Collins Bible Companion Collins Bible Companion
The only book you need beside the Bible

Martin Manser (Editor)
ISBN 9780007339808 (0007339801)
HarperCollins, 2009 (720pp)

Category: Bibles and Bible Guides
Reviewed by: Eddie Arthur

If you are looking for an introductory guide to the Bible, you could do far worse than get hold of the Collins Bible Companion. In a little over 700 pages, this colourful and well laid out book gives an excellent introduction to the themes and literature of the Bible. This isn't the place to turn if you want to get to grips with the complexities of Hebrew poetry or to sort out in your own mind whether you are for Wright or Piper on Romans; but for someone who is new to the Bible this is a great place to start.

There are five main sections:

1. The Bible in its Setting: Which covers why the Bible was written, its history, geography and cultural setting. This includes an interesting little section on inspiration, a flow chart on how to read a passage in context and some good discussion on Bible themes which are not part of our everyday life; such as sacrifice and covenants. There is nothing earth shattering or novel here, but it is good stuff and easy to read.

2. The Bible Book by Book: This section is self explanatory. Each book of the Bible gets a brief introduction looking at questions such as authorship, purpose and audience. I was surprised to note that the introduction to Isaiah leaves open the possibility that there was more than one author of the book. While I have no personal position on this question (I'm not qualified to even think about having a position), I prefer it when introductory books are not too dogmatic about contentious issues.

Up till this point, the content is not that different to any of the excellent study Bibles which are available on the market and if this was all that the Collins Companion had to offer, I would not recommend it. However, the final three sections are rather different.

3. Bible Teaching This section examines some of the essential truths of Christianity, with a series of studies on subjects such as God, Salvation and the Church. Though they can be a little preachy, these studies are actually very good and would make really good material for individual or group Bible study.

4. Living the Christian Life: With the more theological groundwork laid in section three, there is now a series of studies on various aspects of Christian discipleship. I'm not convinced that this section is as strong as the one before it, but the material is useful.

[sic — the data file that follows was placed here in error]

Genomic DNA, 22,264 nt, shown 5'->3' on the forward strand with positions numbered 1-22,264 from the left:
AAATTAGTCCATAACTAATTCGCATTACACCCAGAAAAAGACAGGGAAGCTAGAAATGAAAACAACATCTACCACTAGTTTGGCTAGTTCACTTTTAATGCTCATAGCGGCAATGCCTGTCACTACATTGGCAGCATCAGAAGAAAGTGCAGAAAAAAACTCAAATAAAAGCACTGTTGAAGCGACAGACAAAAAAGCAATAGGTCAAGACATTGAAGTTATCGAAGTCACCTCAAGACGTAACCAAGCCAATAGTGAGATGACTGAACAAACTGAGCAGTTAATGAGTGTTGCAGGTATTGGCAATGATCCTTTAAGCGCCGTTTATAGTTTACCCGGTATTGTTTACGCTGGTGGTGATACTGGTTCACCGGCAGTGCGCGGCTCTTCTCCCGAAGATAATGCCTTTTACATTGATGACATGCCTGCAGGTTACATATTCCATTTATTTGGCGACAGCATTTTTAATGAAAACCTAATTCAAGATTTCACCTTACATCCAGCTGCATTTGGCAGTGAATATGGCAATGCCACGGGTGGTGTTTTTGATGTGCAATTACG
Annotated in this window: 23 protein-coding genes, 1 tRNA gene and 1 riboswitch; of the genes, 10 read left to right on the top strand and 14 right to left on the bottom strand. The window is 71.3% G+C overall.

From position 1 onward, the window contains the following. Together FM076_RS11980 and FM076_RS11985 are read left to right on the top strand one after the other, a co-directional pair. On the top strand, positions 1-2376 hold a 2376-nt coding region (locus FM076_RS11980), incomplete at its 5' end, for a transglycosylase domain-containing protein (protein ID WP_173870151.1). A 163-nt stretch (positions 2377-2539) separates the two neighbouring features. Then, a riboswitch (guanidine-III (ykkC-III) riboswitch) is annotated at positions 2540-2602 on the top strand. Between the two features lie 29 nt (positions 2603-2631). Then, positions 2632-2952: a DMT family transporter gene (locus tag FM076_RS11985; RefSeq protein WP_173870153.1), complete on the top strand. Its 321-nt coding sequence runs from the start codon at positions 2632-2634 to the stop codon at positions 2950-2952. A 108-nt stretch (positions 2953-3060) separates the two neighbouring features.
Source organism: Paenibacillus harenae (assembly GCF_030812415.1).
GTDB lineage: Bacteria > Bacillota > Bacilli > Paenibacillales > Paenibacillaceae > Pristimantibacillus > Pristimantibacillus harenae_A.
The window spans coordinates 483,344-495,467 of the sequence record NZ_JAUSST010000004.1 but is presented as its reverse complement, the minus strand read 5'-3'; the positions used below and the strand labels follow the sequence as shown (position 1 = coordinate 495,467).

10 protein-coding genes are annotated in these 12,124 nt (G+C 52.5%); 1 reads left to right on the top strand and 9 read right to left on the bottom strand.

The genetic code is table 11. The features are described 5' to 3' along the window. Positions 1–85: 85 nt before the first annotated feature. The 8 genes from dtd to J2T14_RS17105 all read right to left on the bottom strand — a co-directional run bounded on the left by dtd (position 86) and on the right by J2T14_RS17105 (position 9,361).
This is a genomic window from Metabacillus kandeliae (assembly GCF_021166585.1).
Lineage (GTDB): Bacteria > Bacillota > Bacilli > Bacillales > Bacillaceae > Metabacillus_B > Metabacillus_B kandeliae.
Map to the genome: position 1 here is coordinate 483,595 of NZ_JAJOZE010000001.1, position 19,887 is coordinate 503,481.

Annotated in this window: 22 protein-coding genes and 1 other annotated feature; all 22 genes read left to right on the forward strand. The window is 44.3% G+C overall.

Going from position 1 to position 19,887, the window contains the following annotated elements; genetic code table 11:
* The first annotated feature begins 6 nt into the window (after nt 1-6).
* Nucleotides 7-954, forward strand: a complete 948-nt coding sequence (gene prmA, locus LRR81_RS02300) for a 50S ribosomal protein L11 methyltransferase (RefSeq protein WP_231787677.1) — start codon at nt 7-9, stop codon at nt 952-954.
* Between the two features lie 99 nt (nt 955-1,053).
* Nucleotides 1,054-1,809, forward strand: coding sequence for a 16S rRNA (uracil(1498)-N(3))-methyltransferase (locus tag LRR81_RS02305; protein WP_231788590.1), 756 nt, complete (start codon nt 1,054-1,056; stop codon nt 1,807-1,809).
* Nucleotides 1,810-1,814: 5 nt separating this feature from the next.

5. Bible Reference: This section kicks off with a brief introduction to the main characters and places in the Bible. This is followed by a section on what the Bible has to say about hot topics such as abortion debt and war. To my mind, it is rather platitudinous. I'm not convinced that you can say anything worthwhile about the complexity of the biblical teaching on war in a hundred words. Far better (to quote Westlife) to "say nothing at all" than give a false impression that biblical teaching is simplistic. The last part of the reference section is a plan for reading through the Bible in a year, which is a rather good thing.

Lots of good, well renowned people say good things about the Collins Companion on the dust jacket; and the book deserves its plaudits. However, I do question whether this single big book is the best way to present the material in it. In reality, most people don't want to have to cart a large book around with them in addition to their Bible, but if you are going to follow the studies in the Companion or the reading plan, that's just what you will have to do. It might have made a far better series of paperback books than one big volume.

I have one big gripe about this book and that is on the cover. The Collins Bible Companion makes the claim that it is "the only book you need beside the Bible". I don't know what Collins were thinking when they came out with this silliness. This sort of over the top claim does no one any favours and makes the publishers look daft. This book can stand on its own merits and doesn't need this sort of hubris.

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Eddie Arthur, August 2010

Eddie Arthur is the Executive Director of Wycliffe Bible Translators UK. Previously he has worked as part of the translation team for the Kouya New Testament in Ivory Coast and as the National Director for a Wycliffe partner organisation in Ivory Coast and Mali. He is married to Sue, a translation consultant who works in Madagascar. Eddie and Sue have two grown up children and are owned by a Springer Spaniel.

You can read more of Eddie's thoughts on Bible translation and life, on his website, or follow him on Twitter @kouya

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